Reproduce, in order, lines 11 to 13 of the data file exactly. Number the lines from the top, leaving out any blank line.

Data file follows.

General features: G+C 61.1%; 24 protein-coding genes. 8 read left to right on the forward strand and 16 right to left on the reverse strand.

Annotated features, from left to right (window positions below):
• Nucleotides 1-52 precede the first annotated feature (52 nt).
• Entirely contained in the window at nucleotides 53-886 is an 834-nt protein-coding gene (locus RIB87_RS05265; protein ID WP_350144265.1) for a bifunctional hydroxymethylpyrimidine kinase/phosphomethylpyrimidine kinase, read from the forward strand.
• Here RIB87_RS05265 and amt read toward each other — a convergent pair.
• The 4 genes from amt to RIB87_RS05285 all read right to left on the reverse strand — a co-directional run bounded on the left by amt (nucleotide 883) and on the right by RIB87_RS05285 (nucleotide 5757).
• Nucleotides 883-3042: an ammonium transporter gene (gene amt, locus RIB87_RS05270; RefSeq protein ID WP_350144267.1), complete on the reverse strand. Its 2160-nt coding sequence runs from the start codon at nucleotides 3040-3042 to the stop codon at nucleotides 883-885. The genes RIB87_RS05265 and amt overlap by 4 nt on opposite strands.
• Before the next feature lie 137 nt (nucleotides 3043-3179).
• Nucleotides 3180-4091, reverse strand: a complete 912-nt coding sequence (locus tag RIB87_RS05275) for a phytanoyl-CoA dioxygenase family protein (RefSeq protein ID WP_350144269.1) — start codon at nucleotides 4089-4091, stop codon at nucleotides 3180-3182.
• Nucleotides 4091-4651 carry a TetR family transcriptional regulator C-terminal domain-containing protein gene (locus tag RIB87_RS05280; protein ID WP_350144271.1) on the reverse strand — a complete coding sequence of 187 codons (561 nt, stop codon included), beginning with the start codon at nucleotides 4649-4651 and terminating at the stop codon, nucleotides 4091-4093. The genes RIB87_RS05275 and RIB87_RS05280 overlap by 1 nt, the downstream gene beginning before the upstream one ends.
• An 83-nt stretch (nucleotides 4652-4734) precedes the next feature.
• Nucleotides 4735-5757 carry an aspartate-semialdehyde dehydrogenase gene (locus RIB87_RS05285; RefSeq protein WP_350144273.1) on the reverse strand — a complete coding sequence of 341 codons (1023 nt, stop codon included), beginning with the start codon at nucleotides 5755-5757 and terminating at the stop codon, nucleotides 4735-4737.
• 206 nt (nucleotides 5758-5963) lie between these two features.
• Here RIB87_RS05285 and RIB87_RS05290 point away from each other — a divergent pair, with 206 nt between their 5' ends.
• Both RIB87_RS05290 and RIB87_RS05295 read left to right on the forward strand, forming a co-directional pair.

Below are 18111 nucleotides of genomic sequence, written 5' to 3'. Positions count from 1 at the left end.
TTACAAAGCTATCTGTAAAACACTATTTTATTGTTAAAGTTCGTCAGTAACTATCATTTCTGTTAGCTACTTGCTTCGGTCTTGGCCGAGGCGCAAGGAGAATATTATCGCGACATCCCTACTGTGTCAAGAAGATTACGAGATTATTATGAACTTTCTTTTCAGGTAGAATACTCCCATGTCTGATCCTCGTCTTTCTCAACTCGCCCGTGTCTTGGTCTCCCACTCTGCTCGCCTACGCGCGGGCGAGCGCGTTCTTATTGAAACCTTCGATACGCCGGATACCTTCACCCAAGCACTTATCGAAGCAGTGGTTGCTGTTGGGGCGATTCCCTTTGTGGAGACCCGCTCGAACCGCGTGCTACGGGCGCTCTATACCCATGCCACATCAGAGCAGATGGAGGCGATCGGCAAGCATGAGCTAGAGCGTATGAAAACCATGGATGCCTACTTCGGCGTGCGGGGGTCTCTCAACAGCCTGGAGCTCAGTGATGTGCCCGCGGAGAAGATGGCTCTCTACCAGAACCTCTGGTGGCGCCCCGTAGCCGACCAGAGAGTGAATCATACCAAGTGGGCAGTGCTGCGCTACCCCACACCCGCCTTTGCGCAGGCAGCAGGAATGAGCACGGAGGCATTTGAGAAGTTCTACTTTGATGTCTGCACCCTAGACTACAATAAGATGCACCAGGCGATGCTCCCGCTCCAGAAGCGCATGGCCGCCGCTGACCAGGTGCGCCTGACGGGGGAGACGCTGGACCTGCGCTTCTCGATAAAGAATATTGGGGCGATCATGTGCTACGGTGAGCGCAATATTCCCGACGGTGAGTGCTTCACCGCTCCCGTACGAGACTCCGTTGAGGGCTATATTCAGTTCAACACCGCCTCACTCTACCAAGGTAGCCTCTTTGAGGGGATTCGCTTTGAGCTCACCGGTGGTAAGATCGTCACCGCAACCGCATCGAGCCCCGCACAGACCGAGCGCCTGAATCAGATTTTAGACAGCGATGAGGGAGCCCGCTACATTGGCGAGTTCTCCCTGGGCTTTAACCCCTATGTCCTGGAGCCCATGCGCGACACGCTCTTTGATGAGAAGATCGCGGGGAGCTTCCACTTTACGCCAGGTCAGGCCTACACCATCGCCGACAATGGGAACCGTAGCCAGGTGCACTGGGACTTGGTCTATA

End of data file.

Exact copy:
• An 83-nt stretch (nucleotides 4652-4734) precedes the next feature.
• Nucleotides 4735-5757 carry an aspartate-semialdehyde dehydrogenase gene (locus RIB87_RS05285; RefSeq protein WP_350144273.1) on the reverse strand — a complete coding sequence of 341 codons (1023 nt, stop codon included), beginning with the start codon at nucleotides 5755-5757 and terminating at the stop codon, nucleotides 4735-4737.
• 206 nt (nucleotides 5758-5963) lie between these two features.